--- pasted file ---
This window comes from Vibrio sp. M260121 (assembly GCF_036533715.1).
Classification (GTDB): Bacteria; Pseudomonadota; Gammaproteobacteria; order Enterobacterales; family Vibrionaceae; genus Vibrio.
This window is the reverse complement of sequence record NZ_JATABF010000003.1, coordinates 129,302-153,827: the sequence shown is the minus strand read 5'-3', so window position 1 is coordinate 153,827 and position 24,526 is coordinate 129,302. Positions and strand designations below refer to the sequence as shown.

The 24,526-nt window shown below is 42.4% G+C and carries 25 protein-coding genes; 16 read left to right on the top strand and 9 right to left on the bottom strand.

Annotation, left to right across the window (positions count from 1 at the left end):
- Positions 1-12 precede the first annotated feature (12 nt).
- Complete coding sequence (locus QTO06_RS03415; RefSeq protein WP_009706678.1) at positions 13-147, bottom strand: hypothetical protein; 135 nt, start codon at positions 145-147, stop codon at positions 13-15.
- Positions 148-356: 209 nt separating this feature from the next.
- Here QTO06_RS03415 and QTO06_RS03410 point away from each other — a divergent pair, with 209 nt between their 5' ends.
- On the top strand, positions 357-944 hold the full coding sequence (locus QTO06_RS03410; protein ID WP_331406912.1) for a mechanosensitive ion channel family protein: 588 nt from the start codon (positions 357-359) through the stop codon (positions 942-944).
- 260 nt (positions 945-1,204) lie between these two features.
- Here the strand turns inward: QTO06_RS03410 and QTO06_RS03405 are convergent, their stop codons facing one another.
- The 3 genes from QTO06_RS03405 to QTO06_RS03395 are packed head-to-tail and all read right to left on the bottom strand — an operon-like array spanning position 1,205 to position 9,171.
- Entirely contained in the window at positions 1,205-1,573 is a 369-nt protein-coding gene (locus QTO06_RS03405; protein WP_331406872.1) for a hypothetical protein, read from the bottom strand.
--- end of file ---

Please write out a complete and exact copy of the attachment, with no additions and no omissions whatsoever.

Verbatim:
This window comes from Vibrio sp. M260121 (assembly GCF_036533715.1).
Classification (GTDB): Bacteria; Pseudomonadota; Gammaproteobacteria; order Enterobacterales; family Vibrionaceae; genus Vibrio.
This window is the reverse complement of sequence record NZ_JATABF010000003.1, coordinates 129,302-153,827: the sequence shown is the minus strand read 5'-3', so window position 1 is coordinate 153,827 and position 24,526 is coordinate 129,302. Positions and strand designations below refer to the sequence as shown.

The 24,526-nt window shown below is 42.4% G+C and carries 25 protein-coding genes; 16 read left to right on the top strand and 9 right to left on the bottom strand.

Annotation, left to right across the window (positions count from 1 at the left end):
- Positions 1-12 precede the first annotated feature (12 nt).
- Complete coding sequence (locus QTO06_RS03415; RefSeq protein WP_009706678.1) at positions 13-147, bottom strand: hypothetical protein; 135 nt, start codon at positions 145-147, stop codon at positions 13-15.
- Positions 148-356: 209 nt separating this feature from the next.
- Here QTO06_RS03415 and QTO06_RS03410 point away from each other — a divergent pair, with 209 nt between their 5' ends.
- On the top strand, positions 357-944 hold the full coding sequence (locus QTO06_RS03410; protein ID WP_331406912.1) for a mechanosensitive ion channel family protein: 588 nt from the start codon (positions 357-359) through the stop codon (positions 942-944).
- 260 nt (positions 945-1,204) lie between these two features.
- Here the strand turns inward: QTO06_RS03410 and QTO06_RS03405 are convergent, their stop codons facing one another.
- The 3 genes from QTO06_RS03405 to QTO06_RS03395 are packed head-to-tail and all read right to left on the bottom strand — an operon-like array spanning position 1,205 to position 9,171.
- Entirely contained in the window at positions 1,205-1,573 is a 369-nt protein-coding gene (locus QTO06_RS03405; protein WP_331406872.1) for a hypothetical protein, read from the bottom strand.